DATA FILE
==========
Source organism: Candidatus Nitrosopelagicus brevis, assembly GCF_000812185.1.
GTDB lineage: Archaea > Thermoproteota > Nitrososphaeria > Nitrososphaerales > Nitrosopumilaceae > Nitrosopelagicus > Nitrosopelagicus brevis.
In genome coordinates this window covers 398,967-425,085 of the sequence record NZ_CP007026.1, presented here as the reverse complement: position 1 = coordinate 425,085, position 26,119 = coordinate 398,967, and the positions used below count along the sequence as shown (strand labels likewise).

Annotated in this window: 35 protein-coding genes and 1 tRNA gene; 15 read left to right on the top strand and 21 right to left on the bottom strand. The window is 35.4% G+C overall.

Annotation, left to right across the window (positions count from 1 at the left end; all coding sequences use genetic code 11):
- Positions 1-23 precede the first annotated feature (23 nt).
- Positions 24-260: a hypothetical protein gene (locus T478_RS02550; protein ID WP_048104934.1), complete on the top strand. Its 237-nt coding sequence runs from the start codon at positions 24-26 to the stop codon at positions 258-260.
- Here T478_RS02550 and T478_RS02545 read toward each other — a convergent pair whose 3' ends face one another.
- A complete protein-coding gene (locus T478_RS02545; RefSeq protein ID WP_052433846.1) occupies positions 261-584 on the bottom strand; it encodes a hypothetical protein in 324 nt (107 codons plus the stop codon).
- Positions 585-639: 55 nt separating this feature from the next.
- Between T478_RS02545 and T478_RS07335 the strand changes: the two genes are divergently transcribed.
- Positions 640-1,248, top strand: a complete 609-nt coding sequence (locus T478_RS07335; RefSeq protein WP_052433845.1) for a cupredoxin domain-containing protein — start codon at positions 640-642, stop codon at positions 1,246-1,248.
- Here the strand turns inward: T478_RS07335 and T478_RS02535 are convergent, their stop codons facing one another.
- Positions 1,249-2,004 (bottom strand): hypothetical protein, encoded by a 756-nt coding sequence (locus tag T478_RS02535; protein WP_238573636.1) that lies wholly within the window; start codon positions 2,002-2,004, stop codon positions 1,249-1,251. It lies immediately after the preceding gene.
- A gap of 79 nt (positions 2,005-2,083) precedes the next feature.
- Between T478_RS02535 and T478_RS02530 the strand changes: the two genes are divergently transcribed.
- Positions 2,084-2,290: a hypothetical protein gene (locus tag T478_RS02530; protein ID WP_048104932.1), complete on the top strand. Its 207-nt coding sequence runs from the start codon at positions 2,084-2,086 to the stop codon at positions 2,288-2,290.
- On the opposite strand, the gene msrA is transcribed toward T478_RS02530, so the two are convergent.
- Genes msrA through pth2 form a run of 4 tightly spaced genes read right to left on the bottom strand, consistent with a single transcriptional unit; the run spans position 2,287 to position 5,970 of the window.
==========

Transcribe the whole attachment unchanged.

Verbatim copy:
Source organism: Candidatus Nitrosopelagicus brevis, assembly GCF_000812185.1.
GTDB lineage: Archaea > Thermoproteota > Nitrososphaeria > Nitrososphaerales > Nitrosopumilaceae > Nitrosopelagicus > Nitrosopelagicus brevis.
In genome coordinates this window covers 398,967-425,085 of the sequence record NZ_CP007026.1, presented here as the reverse complement: position 1 = coordinate 425,085, position 26,119 = coordinate 398,967, and the positions used below count along the sequence as shown (strand labels likewise).

Annotated in this window: 35 protein-coding genes and 1 tRNA gene; 15 read left to right on the top strand and 21 right to left on the bottom strand. The window is 35.4% G+C overall.

Annotation, left to right across the window (positions count from 1 at the left end; all coding sequences use genetic code 11):
- Positions 1-23 precede the first annotated feature (23 nt).
- Positions 24-260: a hypothetical protein gene (locus T478_RS02550; protein ID WP_048104934.1), complete on the top strand. Its 237-nt coding sequence runs from the start codon at positions 24-26 to the stop codon at positions 258-260.
- Here T478_RS02550 and T478_RS02545 read toward each other — a convergent pair whose 3' ends face one another.
- A complete protein-coding gene (locus T478_RS02545; RefSeq protein ID WP_052433846.1) occupies positions 261-584 on the bottom strand; it encodes a hypothetical protein in 324 nt (107 codons plus the stop codon).
- Positions 585-639: 55 nt separating this feature from the next.
- Between T478_RS02545 and T478_RS07335 the strand changes: the two genes are divergently transcribed.
- Positions 640-1,248, top strand: a complete 609-nt coding sequence (locus T478_RS07335; RefSeq protein WP_052433845.1) for a cupredoxin domain-containing protein — start codon at positions 640-642, stop codon at positions 1,246-1,248.
- Here the strand turns inward: T478_RS07335 and T478_RS02535 are convergent, their stop codons facing one another.
- Positions 1,249-2,004 (bottom strand): hypothetical protein, encoded by a 756-nt coding sequence (locus tag T478_RS02535; protein WP_238573636.1) that lies wholly within the window; start codon positions 2,002-2,004, stop codon positions 1,249-1,251. It lies immediately after the preceding gene.
- A gap of 79 nt (positions 2,005-2,083) precedes the next feature.
- Between T478_RS02535 and T478_RS02530 the strand changes: the two genes are divergently transcribed.
- Positions 2,084-2,290: a hypothetical protein gene (locus tag T478_RS02530; protein ID WP_048104932.1), complete on the top strand. Its 207-nt coding sequence runs from the start codon at positions 2,084-2,086 to the stop codon at positions 2,288-2,290.
- On the opposite strand, the gene msrA is transcribed toward T478_RS02530, so the two are convergent.
- Genes msrA through pth2 form a run of 4 tightly spaced genes read right to left on the bottom strand, consistent with a single transcriptional unit; the run spans position 2,287 to position 5,970 of the window.